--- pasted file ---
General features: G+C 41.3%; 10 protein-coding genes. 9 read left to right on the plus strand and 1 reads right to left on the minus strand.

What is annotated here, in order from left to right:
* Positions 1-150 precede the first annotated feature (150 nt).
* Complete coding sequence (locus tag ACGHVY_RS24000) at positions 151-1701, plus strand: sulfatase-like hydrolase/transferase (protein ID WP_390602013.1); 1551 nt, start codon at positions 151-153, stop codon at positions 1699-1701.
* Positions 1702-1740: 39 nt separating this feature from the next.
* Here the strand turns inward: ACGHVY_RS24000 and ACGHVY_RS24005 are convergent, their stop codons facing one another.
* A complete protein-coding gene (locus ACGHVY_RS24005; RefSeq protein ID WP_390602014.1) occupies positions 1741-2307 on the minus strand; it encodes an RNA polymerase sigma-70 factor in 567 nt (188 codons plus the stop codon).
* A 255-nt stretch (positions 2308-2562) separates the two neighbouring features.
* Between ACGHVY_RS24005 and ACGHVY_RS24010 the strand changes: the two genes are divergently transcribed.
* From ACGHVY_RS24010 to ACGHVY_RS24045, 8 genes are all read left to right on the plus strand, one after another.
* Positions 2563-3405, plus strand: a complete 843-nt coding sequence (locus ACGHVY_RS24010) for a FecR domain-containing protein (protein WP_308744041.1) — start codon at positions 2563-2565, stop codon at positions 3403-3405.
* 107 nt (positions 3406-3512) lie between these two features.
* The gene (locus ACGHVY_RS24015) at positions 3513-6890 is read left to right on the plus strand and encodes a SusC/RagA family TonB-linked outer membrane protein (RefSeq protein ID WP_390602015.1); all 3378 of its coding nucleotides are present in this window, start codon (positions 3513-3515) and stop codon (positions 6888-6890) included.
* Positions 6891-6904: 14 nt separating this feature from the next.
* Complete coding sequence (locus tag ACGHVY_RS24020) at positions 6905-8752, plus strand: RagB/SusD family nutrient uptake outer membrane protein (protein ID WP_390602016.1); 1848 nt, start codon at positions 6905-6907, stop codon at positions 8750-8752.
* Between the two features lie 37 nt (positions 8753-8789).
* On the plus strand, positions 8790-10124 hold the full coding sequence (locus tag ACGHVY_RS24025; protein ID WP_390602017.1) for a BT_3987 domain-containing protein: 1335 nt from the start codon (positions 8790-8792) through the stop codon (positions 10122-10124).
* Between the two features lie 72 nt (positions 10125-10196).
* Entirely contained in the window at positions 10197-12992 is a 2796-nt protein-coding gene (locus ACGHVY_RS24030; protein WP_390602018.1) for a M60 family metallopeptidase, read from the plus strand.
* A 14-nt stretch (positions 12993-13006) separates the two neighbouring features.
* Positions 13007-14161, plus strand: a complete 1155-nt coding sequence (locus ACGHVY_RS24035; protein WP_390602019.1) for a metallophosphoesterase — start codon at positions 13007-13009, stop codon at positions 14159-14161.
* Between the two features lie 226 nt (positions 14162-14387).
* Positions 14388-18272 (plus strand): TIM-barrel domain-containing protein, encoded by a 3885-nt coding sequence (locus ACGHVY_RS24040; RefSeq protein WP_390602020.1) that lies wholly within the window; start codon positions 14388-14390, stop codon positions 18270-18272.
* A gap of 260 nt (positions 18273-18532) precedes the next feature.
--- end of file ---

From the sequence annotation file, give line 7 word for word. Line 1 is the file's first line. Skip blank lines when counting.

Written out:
* A complete protein-coding gene (locus ACGHVY_RS24005; RefSeq protein ID WP_390602014.1) occupies positions 1741-2307 on the minus strand; it encodes an RNA polymerase sigma-70 factor in 567 nt (188 codons plus the stop codon).